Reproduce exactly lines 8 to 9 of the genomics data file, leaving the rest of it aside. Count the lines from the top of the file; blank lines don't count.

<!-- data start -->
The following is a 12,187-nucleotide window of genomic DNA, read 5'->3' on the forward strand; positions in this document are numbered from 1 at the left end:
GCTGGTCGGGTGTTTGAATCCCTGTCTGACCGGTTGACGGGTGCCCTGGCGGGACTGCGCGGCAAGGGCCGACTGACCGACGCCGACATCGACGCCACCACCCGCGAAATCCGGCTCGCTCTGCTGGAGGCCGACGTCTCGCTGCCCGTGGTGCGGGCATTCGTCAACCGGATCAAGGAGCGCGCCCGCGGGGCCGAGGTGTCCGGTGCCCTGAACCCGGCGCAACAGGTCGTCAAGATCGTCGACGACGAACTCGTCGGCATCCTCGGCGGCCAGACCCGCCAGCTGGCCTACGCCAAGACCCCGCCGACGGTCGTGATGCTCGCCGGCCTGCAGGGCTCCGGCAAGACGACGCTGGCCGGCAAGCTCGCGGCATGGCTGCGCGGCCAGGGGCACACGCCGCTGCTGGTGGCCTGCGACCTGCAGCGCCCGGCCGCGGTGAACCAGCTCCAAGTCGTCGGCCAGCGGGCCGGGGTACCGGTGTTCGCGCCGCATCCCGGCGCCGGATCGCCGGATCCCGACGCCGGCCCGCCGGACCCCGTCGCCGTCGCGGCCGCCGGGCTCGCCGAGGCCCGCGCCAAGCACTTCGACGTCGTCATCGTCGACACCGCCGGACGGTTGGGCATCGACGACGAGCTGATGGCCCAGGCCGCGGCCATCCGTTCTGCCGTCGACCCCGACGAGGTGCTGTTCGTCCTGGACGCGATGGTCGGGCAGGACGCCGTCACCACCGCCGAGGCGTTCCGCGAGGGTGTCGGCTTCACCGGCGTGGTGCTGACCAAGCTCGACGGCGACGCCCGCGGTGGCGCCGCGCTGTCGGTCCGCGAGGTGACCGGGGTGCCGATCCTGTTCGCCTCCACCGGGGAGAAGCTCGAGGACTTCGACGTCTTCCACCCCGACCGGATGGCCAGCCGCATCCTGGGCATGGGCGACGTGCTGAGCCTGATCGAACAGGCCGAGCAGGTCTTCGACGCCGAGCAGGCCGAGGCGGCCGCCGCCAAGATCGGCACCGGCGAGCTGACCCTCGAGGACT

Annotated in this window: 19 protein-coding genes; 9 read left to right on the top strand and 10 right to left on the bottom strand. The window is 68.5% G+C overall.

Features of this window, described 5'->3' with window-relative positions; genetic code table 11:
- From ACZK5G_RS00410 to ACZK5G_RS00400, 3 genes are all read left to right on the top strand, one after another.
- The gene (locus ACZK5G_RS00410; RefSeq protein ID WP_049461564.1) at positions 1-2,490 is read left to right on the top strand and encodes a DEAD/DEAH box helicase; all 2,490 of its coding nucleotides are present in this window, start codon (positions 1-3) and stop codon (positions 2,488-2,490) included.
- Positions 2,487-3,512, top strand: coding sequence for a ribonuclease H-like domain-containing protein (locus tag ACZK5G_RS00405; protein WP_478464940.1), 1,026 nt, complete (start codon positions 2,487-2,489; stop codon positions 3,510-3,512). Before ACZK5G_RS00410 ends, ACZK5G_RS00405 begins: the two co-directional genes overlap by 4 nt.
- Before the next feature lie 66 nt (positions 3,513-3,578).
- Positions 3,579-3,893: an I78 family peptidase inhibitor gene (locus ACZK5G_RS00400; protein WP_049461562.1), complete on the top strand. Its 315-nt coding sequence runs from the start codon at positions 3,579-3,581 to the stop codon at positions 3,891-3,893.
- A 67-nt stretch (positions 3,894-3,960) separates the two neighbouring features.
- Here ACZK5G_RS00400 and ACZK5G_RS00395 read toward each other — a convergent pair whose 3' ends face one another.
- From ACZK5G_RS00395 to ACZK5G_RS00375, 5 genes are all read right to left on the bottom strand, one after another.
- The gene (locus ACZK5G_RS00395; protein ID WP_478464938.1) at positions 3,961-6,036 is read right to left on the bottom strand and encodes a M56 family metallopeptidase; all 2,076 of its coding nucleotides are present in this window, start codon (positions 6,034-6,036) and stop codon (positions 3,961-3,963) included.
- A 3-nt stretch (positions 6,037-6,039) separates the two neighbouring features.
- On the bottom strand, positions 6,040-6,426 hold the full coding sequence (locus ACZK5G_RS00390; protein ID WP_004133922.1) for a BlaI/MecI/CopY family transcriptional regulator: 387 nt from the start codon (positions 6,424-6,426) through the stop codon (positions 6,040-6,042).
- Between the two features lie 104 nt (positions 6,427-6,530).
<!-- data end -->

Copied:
- Before the next feature lie 66 nt (positions 3,513-3,578).
- Positions 3,579-3,893: an I78 family peptidase inhibitor gene (locus ACZK5G_RS00400; protein WP_049461562.1), complete on the top strand. Its 315-nt coding sequence runs from the start codon at positions 3,579-3,581 to the stop codon at positions 3,891-3,893.